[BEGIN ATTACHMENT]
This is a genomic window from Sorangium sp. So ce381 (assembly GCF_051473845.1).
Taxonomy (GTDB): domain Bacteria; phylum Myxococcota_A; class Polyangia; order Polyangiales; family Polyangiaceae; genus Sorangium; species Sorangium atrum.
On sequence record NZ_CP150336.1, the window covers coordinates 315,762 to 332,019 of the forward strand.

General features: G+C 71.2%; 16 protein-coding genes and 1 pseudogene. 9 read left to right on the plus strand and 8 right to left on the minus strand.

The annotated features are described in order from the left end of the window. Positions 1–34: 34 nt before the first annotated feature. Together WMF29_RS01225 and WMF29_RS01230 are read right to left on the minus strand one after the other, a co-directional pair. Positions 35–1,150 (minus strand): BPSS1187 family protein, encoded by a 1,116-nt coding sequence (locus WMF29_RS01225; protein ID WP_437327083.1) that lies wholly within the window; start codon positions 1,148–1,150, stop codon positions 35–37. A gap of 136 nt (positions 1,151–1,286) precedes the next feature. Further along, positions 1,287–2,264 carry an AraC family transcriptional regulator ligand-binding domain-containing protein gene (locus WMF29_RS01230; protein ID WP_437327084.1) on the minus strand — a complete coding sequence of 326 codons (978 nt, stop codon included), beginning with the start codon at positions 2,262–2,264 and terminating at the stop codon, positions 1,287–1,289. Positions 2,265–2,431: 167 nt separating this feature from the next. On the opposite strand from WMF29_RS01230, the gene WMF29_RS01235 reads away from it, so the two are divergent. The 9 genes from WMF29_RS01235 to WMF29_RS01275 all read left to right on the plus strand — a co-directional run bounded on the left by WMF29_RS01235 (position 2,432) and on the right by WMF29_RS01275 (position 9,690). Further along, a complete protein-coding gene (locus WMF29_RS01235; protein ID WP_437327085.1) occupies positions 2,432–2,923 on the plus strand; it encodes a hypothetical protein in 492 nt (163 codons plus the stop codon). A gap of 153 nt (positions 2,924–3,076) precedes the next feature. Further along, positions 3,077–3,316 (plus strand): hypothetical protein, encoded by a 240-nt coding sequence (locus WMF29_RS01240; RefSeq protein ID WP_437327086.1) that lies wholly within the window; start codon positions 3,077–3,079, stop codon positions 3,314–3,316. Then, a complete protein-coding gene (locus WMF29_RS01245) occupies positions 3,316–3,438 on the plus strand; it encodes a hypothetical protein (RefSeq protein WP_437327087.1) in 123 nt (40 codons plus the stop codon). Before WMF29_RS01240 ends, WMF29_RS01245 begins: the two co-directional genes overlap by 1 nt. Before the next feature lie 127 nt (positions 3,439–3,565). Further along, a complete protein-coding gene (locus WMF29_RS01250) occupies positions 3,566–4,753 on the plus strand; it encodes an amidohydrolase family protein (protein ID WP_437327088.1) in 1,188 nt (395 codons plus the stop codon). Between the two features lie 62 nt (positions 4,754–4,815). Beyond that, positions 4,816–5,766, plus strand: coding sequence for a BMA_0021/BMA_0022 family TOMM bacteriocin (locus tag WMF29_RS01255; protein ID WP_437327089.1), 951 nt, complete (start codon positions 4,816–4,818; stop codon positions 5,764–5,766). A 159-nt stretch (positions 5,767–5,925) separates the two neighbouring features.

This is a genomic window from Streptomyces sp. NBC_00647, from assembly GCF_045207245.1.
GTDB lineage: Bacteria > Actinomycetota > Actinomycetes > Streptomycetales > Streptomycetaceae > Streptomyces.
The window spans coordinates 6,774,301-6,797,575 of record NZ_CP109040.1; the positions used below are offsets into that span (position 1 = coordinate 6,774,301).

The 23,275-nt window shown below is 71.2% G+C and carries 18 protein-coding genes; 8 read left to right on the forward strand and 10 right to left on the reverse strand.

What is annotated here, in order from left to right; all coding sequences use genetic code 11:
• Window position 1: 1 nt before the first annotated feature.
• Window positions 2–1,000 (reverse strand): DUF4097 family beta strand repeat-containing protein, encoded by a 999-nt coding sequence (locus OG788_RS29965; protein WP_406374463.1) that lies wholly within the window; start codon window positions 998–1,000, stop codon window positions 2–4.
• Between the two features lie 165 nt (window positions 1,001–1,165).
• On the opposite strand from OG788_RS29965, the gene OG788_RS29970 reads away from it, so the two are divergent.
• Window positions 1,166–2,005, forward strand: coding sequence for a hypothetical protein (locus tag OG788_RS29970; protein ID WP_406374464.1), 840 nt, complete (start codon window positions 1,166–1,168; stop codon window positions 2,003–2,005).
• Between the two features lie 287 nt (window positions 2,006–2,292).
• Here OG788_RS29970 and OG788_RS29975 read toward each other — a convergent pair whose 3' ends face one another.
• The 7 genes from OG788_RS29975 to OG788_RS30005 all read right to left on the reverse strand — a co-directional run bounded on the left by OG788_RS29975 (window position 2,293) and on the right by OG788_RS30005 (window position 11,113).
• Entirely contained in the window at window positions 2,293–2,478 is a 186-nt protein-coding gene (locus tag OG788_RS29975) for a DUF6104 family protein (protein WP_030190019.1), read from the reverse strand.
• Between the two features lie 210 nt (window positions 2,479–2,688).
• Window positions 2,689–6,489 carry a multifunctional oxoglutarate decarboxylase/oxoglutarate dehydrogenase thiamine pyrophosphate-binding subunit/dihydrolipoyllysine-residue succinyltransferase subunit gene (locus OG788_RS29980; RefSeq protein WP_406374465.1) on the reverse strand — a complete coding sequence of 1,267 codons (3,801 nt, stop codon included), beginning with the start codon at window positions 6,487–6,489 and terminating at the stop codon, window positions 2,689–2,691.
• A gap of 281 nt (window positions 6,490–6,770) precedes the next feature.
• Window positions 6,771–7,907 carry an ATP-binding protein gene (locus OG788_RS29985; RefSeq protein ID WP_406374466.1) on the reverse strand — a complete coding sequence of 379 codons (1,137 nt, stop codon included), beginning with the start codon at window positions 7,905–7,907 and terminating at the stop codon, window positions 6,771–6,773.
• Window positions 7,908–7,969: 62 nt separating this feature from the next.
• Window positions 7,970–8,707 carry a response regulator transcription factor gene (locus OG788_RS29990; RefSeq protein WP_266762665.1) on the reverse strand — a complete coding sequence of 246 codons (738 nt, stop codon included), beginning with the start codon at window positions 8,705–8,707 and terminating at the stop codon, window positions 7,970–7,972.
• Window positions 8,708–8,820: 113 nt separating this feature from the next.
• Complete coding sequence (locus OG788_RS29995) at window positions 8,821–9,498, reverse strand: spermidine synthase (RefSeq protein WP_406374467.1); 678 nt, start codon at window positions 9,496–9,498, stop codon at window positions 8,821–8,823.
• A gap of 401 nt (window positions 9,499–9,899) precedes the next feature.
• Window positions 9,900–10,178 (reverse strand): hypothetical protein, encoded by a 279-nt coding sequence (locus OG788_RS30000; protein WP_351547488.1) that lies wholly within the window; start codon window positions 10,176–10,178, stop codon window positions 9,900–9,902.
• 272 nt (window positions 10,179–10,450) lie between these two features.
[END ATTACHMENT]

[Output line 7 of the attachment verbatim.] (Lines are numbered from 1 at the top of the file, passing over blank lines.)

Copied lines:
GTDB lineage: Bacteria > Actinomycetota > Actinomycetes > Streptomycetales > Streptomycetaceae > Streptomyces.